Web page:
Links for December 5, 2021

📱 Springboard: The Secret History of the First Real Smartphone — The Verge

Though the iPhone is widely considered the first modern smartphone, one company had many of the ideas that would eventually come to life in our pocket computers . . . ten years too early.

This 30 minute documentary is a fascinating exploration of the company that was once one of the fastest growing businesses in American history.

A decade before Steve Jobs introduced the iPhone, a tiny team of renegades imagined and tried to build the modern smartphone. Nearly forgotten by history, a little startup called Handspring tried to make the future before it was ready. In Springboard: the secret history of the first real smartphone, The Verge’s Dieter Bohn talks to the visionaries at Handspring and dives into their early successes and eventual failures.

🦠 Could Covid Lead to Progress? — NY Times

It’s important to remember that mRNA vaccines were a promising, if unproven, line of inquiry for years before the pandemic hit; no one could say for sure that they even worked. But now BioNTech has announced that it’s ramping up development of a malaria vaccine using messenger RNA as the delivery mechanism, and Moderna and partners announced that they’re beginning trials of two mRNA candidate vaccines against H.I.V. Malaria kills roughly 400,000 people a year, H.I.V. nearly a million, and both diseases disproportionately affect the young. If the successful mass rollout of the Covid vaccines winds up accelerating the timeline for these other vaccines, the impact on human life will be enormous.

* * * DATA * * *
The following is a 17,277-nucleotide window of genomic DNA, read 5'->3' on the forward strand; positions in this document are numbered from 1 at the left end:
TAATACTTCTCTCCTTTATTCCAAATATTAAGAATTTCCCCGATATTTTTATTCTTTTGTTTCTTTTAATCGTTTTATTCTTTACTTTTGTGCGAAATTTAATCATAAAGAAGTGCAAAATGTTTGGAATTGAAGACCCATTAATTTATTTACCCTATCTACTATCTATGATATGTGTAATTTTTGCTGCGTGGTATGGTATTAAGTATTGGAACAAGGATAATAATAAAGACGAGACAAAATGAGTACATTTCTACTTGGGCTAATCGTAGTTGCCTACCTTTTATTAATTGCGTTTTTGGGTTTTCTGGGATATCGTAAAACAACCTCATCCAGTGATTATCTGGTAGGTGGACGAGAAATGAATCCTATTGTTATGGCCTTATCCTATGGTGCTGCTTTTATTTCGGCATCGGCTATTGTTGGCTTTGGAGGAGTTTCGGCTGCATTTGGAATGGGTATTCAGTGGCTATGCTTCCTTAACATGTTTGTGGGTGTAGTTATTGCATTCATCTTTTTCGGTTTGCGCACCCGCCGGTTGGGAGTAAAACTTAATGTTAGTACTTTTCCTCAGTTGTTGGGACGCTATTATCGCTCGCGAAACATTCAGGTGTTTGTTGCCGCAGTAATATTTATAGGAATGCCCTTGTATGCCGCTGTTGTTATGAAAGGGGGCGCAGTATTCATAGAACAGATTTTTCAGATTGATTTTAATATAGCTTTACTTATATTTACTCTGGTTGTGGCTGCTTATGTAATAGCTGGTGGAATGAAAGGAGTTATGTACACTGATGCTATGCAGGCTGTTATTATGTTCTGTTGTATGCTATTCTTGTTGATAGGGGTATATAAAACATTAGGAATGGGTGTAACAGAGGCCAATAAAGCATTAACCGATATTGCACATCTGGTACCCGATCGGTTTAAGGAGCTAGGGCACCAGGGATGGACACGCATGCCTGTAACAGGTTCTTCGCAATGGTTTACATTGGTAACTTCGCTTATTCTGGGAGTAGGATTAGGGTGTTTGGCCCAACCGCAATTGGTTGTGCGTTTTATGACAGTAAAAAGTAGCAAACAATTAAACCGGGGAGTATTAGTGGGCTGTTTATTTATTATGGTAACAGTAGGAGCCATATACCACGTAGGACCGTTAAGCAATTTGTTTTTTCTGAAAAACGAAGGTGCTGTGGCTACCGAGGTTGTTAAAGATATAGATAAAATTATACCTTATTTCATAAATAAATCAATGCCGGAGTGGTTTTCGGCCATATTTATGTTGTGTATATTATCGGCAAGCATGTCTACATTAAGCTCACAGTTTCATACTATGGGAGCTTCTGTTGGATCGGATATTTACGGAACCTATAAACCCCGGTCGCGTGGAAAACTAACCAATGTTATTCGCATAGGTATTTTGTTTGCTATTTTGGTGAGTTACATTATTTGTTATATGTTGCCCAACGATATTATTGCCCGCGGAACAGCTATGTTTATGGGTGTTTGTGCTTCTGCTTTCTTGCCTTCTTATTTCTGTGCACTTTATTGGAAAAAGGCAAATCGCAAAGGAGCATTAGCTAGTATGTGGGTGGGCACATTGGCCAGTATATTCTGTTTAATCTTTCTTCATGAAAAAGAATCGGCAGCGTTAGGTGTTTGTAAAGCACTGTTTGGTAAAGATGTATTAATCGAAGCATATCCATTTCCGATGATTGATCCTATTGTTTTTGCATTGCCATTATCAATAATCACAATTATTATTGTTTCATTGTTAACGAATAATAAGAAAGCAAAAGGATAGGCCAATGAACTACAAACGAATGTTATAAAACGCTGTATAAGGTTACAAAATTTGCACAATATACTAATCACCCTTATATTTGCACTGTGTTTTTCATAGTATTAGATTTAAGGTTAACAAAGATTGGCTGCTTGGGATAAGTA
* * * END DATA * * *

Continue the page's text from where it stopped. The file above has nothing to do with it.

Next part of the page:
🧁 The Pastry A.I. That Learned to Fight Cancer — New Yorker

A Japanese system for identifying pastries in 2012 paved the way for much more. Computers have only recently learned how to see, and their ability to do so is really based on their ability to learn from large data sets:

AlexNet was a neural network, “deep” because its simulated neurons were arranged in many layers. As the network was shown new images, it guessed what was in them; inevitably, it was wrong, but after each guess it was made to adjust the connections between its layers of neurons, until it learned to output a label matching the one that researchers provided.

[. . .]

Deep learning had been around for years, but was thought impractical. AlexNet showed that the technique could be used to solve real-world problems, while still running quickly on cheap computers. Today, virtually every A.I. system you’ve heard of—Siri, AlphaGo, Google Translate—depends on the technique.

🐦 A Mindblowing Tweet

Via @EmmaGZRoberts


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